Contempt damages, like other damages, "need not be calculated with mathematical precision." Hoefferle Truck Sales, Inc. v. Divco-Wayne Corp., 523 F.2d 543, 553 (7th Cir. 1975). All that is necessary is credible evidence sufficient to establish the amount of damages. Courts, no less than "juries [,] are allowed to act upon probable and inferential, as well as direct and positive proof." Bigelow v. RKO Radio Pictures, Inc., 327 U.S. 251, 264, 66 S. Ct. 574, 580, 90 L. Ed. 652 (1946), quoting from Story Parchment, 282 U.S. at 561-64, 51 S. Ct. at 250-51.
2. Here there was ample evidence to support the district court's award. There was testimony regarding both lost sales and profits and the costs associated with remedying the damage caused by the advertisements.
Myron Bradburn testified that sales of the car crusher dropped significantly once the Graves advertisements began to appear; that sales of 76 units were lost, based on a drop-off from levels projected by a 1984 market study; that total lost profits of approximately $400,000 were calculated on the basis of an average per-unit profit of $5,250; and that some $80,000 of advertising costs expended from 1985 through 1987 were considered negated by the Graves advertisements. In addition, he testified that Car-Go Corporation had undertaken a variety of marketing efforts to counteract the adverse effects of the Graves advertisements. These efforts included increased advertising, mailing of advertising brochures, and attendance at trade shows.
Bradburn also described the cost of future remedial efforts to overcome the effects of the Graves advertisements, and estimated that those efforts would cost an additional $48,330 between 1988 and 1990. Murphy testified that remedial marketing to overcome the effect of the advertisements on his company would cost between $15,000 to $20,000 a month for at least five years.
After considering all the evidence, the district court stated that it would "determine in a restrained, conservative and reasonable fashion the amount of damages sustained by the defendant." 676 F. Supp. at 1421. The court considered the Bradburn testimony and concluded:
His testimony, which is certainly the testimony of a defendant testifying on his own behalf, is credible. However, there is some element of exaggeration as to the amounts involved. The salient facts that he testified to indicate that there was real and substantial damage as a direct result of the contemptuous conduct here.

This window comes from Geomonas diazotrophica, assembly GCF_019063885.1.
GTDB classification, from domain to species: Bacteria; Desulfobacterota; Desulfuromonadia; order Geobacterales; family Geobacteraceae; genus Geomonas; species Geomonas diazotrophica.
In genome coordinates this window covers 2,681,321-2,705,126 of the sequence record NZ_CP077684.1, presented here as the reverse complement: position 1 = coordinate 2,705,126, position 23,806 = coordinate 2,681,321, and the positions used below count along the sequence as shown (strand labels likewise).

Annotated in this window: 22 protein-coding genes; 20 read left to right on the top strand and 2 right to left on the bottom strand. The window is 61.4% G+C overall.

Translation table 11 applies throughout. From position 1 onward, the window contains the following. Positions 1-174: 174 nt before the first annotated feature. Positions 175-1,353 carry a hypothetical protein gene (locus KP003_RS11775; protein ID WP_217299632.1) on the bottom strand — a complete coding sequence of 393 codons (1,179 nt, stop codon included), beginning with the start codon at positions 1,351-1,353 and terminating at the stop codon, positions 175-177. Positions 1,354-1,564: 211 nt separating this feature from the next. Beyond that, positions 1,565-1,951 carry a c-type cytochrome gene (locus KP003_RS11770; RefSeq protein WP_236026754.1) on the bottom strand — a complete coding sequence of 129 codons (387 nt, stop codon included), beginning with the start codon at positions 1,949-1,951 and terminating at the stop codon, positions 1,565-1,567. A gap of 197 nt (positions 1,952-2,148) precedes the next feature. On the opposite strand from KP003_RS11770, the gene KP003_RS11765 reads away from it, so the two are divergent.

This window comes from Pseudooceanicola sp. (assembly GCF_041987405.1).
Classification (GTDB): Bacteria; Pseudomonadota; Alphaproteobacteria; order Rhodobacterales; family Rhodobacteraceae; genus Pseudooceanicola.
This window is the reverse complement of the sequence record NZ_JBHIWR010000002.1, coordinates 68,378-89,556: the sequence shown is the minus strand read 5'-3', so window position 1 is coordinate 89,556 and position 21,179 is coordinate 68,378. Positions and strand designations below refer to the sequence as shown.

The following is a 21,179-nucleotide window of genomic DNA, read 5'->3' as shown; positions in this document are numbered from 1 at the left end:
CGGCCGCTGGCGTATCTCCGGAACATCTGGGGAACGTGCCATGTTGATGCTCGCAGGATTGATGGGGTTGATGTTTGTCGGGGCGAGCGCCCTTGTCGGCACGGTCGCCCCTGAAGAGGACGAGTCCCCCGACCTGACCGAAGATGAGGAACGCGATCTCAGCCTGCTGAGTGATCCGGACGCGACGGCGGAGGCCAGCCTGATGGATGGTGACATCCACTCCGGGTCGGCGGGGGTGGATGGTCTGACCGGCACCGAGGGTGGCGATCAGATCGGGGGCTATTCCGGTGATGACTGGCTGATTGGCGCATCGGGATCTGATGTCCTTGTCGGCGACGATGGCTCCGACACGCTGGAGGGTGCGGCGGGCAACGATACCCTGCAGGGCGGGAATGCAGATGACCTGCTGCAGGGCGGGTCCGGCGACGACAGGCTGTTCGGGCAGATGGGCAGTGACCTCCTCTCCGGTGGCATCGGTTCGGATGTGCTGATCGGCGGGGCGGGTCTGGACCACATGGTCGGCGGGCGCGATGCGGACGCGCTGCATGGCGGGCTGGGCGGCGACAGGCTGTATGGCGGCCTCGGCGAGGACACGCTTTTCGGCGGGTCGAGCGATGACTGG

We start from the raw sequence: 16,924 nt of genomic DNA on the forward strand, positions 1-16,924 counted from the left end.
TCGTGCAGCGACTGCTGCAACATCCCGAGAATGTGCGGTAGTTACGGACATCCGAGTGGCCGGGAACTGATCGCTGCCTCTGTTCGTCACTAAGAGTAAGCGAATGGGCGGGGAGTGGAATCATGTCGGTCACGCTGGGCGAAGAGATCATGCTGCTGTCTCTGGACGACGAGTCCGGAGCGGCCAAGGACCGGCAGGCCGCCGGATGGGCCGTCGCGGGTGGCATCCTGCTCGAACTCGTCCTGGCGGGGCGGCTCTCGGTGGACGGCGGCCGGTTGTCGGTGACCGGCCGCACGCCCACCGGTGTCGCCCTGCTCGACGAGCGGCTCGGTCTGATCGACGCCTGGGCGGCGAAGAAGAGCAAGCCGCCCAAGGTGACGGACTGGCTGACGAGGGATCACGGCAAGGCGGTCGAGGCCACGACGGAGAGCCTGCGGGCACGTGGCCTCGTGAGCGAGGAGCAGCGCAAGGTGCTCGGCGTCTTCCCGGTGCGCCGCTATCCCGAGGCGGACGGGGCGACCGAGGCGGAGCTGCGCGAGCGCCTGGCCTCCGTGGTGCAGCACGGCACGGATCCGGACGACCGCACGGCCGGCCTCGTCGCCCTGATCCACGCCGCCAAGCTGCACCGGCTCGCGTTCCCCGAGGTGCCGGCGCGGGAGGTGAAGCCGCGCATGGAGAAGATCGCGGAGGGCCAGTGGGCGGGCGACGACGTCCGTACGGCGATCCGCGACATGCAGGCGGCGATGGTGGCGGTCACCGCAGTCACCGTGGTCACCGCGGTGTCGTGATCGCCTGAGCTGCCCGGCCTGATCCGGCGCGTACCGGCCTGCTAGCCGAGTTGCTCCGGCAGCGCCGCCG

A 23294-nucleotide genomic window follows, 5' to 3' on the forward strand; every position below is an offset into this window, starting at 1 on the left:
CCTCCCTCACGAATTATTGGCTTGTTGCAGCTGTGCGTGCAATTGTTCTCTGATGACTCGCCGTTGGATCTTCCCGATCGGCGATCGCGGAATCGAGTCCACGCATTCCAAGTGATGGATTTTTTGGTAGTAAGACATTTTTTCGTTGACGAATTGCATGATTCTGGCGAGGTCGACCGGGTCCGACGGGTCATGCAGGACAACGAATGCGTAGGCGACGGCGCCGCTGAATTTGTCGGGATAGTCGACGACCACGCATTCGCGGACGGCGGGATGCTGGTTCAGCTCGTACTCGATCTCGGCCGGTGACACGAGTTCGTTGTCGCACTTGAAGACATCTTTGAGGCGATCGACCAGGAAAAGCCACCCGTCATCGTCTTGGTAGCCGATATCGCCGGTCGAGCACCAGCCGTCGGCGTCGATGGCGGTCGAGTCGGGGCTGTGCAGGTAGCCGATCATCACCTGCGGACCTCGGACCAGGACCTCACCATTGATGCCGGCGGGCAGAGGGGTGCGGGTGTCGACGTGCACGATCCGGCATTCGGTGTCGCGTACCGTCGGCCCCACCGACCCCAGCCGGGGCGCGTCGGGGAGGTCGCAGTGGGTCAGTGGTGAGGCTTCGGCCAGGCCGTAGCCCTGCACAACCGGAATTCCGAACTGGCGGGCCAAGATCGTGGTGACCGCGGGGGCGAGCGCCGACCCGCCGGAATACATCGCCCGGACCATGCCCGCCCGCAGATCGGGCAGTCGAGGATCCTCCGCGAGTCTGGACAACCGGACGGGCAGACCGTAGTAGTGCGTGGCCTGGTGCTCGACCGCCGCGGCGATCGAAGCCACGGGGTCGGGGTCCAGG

The district court had discretion to determine the basis for setting the amount of civil contempt damages. See Connolly v. J.T. Ventures, 851 F.2d 930, 932-33 (7th Cir. 1988). The testimony supports the determination of the court which, after recognizing that there was "some element of exaggeration as to the amounts involved," set damages in a "restrained, conservative and reasonable fashion." The amount awarded is not unwarranted, excessive, or unreasonable, and the findings upon which it rests are not clearly erroneous. See Crane v. Gas Screw Happy Pappy, 367 F.2d 771, 775 (7th Cir. 1966), cert. denied sub nom. Borrowdale v. Reuland, 386 U.S. 959, 87 S. Ct. 1029, 18 L. Ed. 2d 108 (1967); accord Folk v. Wallace Business Forms, Inc., 394 F.2d 240, 244 (4th Cir. 1968). This was not a judgment "based on speculation or guesswork." Bigelow, 327 U.S. at 264, 66 S. Ct. at 580.
3. In their reply brief, filed the day before oral argument, the appellants relied upon Flintkote Co. v. Lysfjord, 246 F.2d 368 (9th Cir.), cert. denied, 355 U.S. 835, 78 S. Ct. 54, 2 L. Ed. 2d 46 (1957). At oral argument they stated that Flintkote required that an award of damages in a civil contempt proceeding could not be based solely on testimonial evidence, but also required the production of the business's books and records to establish the losses it suffered from violation of the injunction.
Flintkote, which involved the evidentiary sufficiency of a jury award of damages in an antitrust case, did not hold that books and records were the only basis upon which lost profits could be shown. The court's actual holding was as follows:
Where, as here, the sole evidence as to loss of profits is the testimony of the plaintiffs, both inexperienced in business operations, stating what they had expected to make during the infancy of a newly-created enterprise based on inaccurate computations of the most money they had made working as salesmen for an established firm in years preceding those in question, with no attempt having been made to establish a comparison as to either the businesses or the years, the jury verdict predicated on such evidence cannot stand.
246 F.2d at 394 (footnote omitted).
The court then stated:
We do not hold nor imply that a jury verdict could not be upheld under any circumstances solely on the testimony of the plaintiffs. We hold only that if they are qualified to make these estimates, the record must show their competency and the factual basis upon which they rest their conclusions.
The fact that Flintkote held that the particular testimony there presented was insufficient to sustain the jury award of damages for lost profits does not establish the general rule urged by the appellants that testimonial evidence is never sufficient to establish damages. Indeed, as quoted above, Flintkote expressly rejected the latter proposition. Here, as we have held, there was credible testimonial evidence that supports the damage award. Counsel neither helps his client nor aids us in performing our judicial function by thus distorting and misrepresenting to us the actual holding of that case.
The judgment of the district court is